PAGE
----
1 <appender name=”STDOUT”>

2 <encoder>

3 <pattern>%d{HH:mm:ss.SSS} %-5level [%thread][%logger{0}] %m%n</pattern>

4 </encoder>

5 </appender>

You should never include file name, class name and line number, although it’s very tempting. I have even seen empty log statements issued from the code:

1 log.info(“”);

because the programmer assumed that the line number will be a part of the logging pattern and he knew that “If empty logging message appears in 67th line of the file (in authenticate() method), it means that the user is authenticated”. Besides, logging class name, method name and/or line number has a serious performance impact. A somewhat more advanced feature of a logging frameworks is the concept of Mapped Diagnostic Context.MDC is simply a map managed on a thread-local basis. You can put any key-value pair in this map and since then every logging statement issued from this thread is going to have this value attached as part of the pattern.

7) Log method arguments and return values

When you find a bug during development, you typically run a debugger trying to track down the potential cause. Now imagine for a while that you can’t use a debugger. For example,

because the bug manifested itself on a customer environment few days ago and everything you have is logs. Would you be able to find anything in them? If you follow the simple rule of logging each method input and output (arguments and return values), you don’t even need a debugger any more. Of course, you must be reasonable but every method that: accesses external system (including database), blocks, waits, etc. should be considered. Simply follow this pattern:

1 public String printDocument(Document doc, Mode mode) {

2 log.debug(“Entering printDocument(doc={}, mode={})”, doc, mode);

3 String id = //Lengthy printing operation

4 log.debug(“Leaving printDocument(): {}”, id);

5 return id;

6 }

Because you are logging both the beginning and the end of method invocation, you can manually discover inefficient code and even detect possible causes of deadlocks and starvation – simply by looking after “entering” without corresponding “leaving”. If your methods have meaningful names, reading logs would be a pleasure. Also, analyzing what went wrong is much simpler, since on each step you know exactly what has been processed. You can even use a simple AOP aspect to log a wide range of methods in your code. This reduces code duplication, but be careful, since it may lead to enormous amount of huge logs. You should consider DEBUG or TRACE levels as best suited for these types of logs. And if you discover some method are called too often and logging might harm performance, simply decrease logging level for that class or remove the log completely (maybe leaving just one for the whole method invocation?) But it is always better to have too much rather than too few logging statements. Treat logging statements with the same respect as unit tests – your code should be covered with logging routines as it is with unit tests. No part of the system should stay with no logs at all. Remember, sometimes observing logs rolling by is the only way to tell whether your application is working properly or hangs forever.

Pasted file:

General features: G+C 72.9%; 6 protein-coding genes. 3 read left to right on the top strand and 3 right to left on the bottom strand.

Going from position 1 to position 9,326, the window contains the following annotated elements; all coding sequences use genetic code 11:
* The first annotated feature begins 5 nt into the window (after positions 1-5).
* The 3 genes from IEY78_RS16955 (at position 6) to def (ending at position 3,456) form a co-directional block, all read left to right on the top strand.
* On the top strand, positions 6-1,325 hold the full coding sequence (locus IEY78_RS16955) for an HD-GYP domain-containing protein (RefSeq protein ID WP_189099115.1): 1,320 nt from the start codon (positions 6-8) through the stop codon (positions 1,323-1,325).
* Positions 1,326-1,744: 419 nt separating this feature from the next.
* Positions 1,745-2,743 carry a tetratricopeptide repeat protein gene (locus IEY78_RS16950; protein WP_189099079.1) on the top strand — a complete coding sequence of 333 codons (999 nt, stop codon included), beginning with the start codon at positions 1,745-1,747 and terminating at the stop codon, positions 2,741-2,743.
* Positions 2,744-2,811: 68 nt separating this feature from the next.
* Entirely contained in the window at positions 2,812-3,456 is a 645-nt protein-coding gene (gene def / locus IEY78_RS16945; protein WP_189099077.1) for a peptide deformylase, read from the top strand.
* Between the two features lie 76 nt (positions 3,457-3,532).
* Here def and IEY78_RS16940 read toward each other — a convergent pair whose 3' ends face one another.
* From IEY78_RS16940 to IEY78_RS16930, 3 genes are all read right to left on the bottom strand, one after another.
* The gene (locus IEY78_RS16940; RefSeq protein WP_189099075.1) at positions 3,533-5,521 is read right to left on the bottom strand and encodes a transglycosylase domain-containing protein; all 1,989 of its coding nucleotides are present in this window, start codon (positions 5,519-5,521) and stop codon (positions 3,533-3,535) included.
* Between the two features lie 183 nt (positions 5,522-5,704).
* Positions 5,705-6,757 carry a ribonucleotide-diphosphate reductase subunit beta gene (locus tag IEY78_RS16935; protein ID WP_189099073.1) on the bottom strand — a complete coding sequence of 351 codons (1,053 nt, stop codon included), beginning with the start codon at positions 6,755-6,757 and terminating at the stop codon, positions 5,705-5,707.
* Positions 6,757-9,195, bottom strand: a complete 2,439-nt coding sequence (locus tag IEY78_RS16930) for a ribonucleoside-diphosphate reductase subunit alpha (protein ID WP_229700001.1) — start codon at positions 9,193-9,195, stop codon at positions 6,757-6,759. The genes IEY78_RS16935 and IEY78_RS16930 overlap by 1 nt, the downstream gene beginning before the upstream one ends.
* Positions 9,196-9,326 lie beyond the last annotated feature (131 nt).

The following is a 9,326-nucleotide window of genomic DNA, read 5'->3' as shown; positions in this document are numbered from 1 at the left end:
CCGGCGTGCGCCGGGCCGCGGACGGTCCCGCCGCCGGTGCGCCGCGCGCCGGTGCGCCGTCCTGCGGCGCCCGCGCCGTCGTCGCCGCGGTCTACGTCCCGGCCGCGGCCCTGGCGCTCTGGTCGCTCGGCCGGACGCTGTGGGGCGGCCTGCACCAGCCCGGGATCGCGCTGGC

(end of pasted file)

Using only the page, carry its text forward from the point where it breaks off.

8) Watch out for external systems

This is the special case of the previous tip: if you communicate with an external system, consider logging every piece of data that comes out from your application and gets in. Period. Integration is a tough job and diagnosing problems between two applications (think two different vendors, environments, technology stacks and teams) is particularly hard. Recently, for example, we’ve discovered that logging full messages contents, includingSOAP and HTTP headers in Apache CXF web services is extremely useful during integration and system testing.

This is a big overhead and if performance is an issue, you can always disable logging. But what is the point of having a fast, but broken application, that no one can fix? Be extra careful when integrating with external systems and prepare to pay that cost. If you are lucky and all your integration is handled by an ESB, then the bus is probably the best place to log every incoming request and response. See for example Mules’ log-component. Sometimes the amount of information exchanged with external systems makes it unacceptable to log everything. On the other hand during testing and for a short period of time on production (for example when something wrong is happening), we would like to have everything saved in logs and are ready to pay performance cost. This can be achieved by carefully using logging levels. Just take a look at the following idiom:

1Collection<Integer> requestIds = //…

2 if(log.isDebugEnabled())

3 log.debug(“Processing ids: {}”, requestIds);

4 else

5 log.info(“Processing ids size: {}”, requestIds.size());